Assignment of Error No. 1

In their first Assignment of Error, Defendants contend that the trial court erred by permitting the Harrises to file the Second Amended Petition. Defendants assert that under La. C.C.P. arts. 1151 and 1155 and Uniform Rules for the Louisiana District Courts 9.8 and 9.9, the Harrises should not have been permitted to file the Second Amended Petition seeking to add new damage claims in excess of $75, 000 over fifteen months after Defendants had filed their answers without setting the matter for contradictory hearing based upon a properly submitted motion.

The Harrises maintain that the Second Amended Petition merely removed an ambiguity in the prior version of the petition "that the original 'paragraph 7' created since other paragraphs of the petition show a higher amount than what is stated in 'paragraph 7'." It is unclear what is ambiguous in the statement that the "total amount of damages sought by plaintiffs against all defendants will not exceed the amount of $75, 000.00, including attorneys fees and interest."

The significance of the procedural propriety of permitting the Second Amended Petition may have severe consequences for Defendants beyond the obvious increase in damages sought. These consequences arise from the interplay between two federal statutes, 28 U.S.C. § 1332 and 28 U.S.C. § 1446. 28 U.S.C. § 1332, entitled "Diversity of citizenship; amount in controversy; costs, " provides Federal District Courts have original jurisdiction of all civil actions where the matter in controversy exceeds the sum or value of $75, 000, exclusive of interest and costs, and is between citizens of different States. 28 U.S.C. § 1446, entitled "Procedure for removal of civil actions, " sets forth the procedure for removing cases from state court to federal court. Although all parties were diverse under 28 U.S.C. § 1332 when the Harrises initially filed suit in April of 2012 and after the Amended Petition was filed in April 2012, the case was not removable because the Harrises had specifically pled in both the Petition and the Amended Petition that their damages would not exceed the amount of $75, 000.00 total; therefore, the jurisdictional amount requirement was not satisfied.

In November of 2012, more than one year after the original suit was filed and after the Defendants filed an answer, the Harrises filed the Second Amended Petition, which amended one provision of the previous petitions: it explicitly stated that the total amount of damages sought was being increased to more than $75, 000.00. Thus, after the suit had been pending in state court for approximately one and one-half years, the requirements of 28 U.S.C. § 1332 were satisfied. Pursuant to 28 U.S.C. § 1446(b)(3), when the case stated by the initial proceeding is not removable, a notice of removal may be filed within 30 days after receipt by the defendant of an amended pleading from which it may be ascertained that the case has become removable; however, 28 U.S.C. § 1446(c)(1) provides that no case that has been pending more than one year in state court can be removed on the basis of diversity jurisdiction, unless the district court finds that the plaintiff has acted in bad faith in order to prevent a defendant from removing the action. 28 U.S.C. § 1446(c)(3)(B) provides that if the notice of removal is filed more than 1 year after commencement of the action and the district court finds that the plaintiff deliberately failed to disclose the actual amount in controversy to prevent removal, that finding shall be deemed bad faith under paragraph (1).

Thus, the significance of the series of trial court rulings that ultimately resulted in permitting the Harrises to file the Second Amended Petition derives from the underlying procedural posture of the case: due to the late hour at which the Harrises filed the Second Amended Petition, Defendants are now barred from removing the case to federal court by the one-year limitation of 28 U.S.C. § 1446(c)(3)(B), unless Defendants can demonstrate that the Harrises deliberately failed to disclose the actual amount in controversy to prevent removal. The Harrises argue that Defendants could have filed a notice of removal within the year after the Second Amended Petition was filed, but chose to vacate the order as a delay tactic.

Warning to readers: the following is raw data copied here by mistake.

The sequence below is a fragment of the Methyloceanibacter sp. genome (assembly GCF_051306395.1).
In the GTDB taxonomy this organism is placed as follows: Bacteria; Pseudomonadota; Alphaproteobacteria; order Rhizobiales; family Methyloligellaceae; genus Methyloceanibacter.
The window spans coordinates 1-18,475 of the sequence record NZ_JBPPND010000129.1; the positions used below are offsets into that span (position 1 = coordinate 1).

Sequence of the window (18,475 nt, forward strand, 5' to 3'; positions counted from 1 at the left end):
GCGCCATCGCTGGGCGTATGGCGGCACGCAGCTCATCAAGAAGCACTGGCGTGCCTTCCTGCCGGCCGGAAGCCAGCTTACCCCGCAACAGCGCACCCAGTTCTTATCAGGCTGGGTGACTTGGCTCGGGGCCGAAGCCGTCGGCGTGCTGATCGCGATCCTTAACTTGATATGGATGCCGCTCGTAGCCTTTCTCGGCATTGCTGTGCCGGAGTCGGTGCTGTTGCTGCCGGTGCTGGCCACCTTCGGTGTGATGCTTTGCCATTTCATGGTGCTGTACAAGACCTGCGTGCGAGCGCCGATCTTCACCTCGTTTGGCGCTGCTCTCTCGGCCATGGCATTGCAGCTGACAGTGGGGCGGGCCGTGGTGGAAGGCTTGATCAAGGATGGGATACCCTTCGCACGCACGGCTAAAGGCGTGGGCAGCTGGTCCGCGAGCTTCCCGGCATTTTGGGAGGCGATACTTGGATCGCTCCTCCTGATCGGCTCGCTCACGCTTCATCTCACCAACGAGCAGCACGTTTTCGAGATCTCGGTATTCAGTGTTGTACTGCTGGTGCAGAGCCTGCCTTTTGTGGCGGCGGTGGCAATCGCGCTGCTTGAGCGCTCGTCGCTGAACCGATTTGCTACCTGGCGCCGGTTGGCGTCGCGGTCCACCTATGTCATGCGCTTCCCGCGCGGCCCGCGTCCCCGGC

Having provided this framework for this Assignment of Error, we turn to whether the trial court properly permitted the filing of the Second Amended Petition.

The Louisiana Civil Law Treatise, Civil Procedure § 6:10 (2d ed.), provides:

Courts and counsel frequently treat the terms supplemental pleading and amended pleading as synonymous. However, they are separate concepts. An amended pleading either restates the allegations of a claim or defense which were imperfectly stated, or adds a new claim or defense which existed, but was not pleaded, when the original pleading was filed. A supplemental pleading sets forth a new claim or defense, or an item of damages, which arose after the filing of the original pleading.
The distinction is important, because the rules governing amended pleadings are much more liberal. Amendment sometimes may be effected without leave of court, and pre-amendment notice to the opposing party may not be required. A supplemental pleading is permissible only if there is sufficient connexity with the claim or defense initially asserted, and only after a contradictory hearing against the opposing party.

1 La. Civ. L. Treatise, Civil Procedure § 6:10 (2d ed.) (internal citations omitted).

After an answer has been filed, the authorization of the filing of a supplemental and/or amending petition is within the discretion of the trial judge. La. C.C.P. arts. 1151 and 1155; Nicolosi v. Livingston Parish Sch. Bd, 441 So.2d 1261, 1267 (La.App. 1st Cir. 1983) writ denied, 444 So.2d 1243 (La. 1984). Thus, a trial judge's ruling granting an amendment to the pleadings will not be disturbed on appeal unless an abuse of discretion has occurred that indicates a possibility of resulting injustice. Rainey v. Entergy Gulf States, Inc., 2001-2414 (La.App. 1st Cir. 11/8/02), 840 So.2d 586, 589, on reh'g, 2001-2414 (La.App. 1st Cir. 6/25/04), 885 So.2d 1193. Amendments should be permitted if (1) the movant is acting in good faith; (2) the amendment is not being used as a delaying tactic; (3) the opponent will not be unduly prejudiced; and (4) the trial will not be unduly delayed. Rainey, 840 So.2d at 589-590. Good faith is a reasonable belief that the facts alleged in the proposed amendment are true. Rainey, 840 So.2d at 590.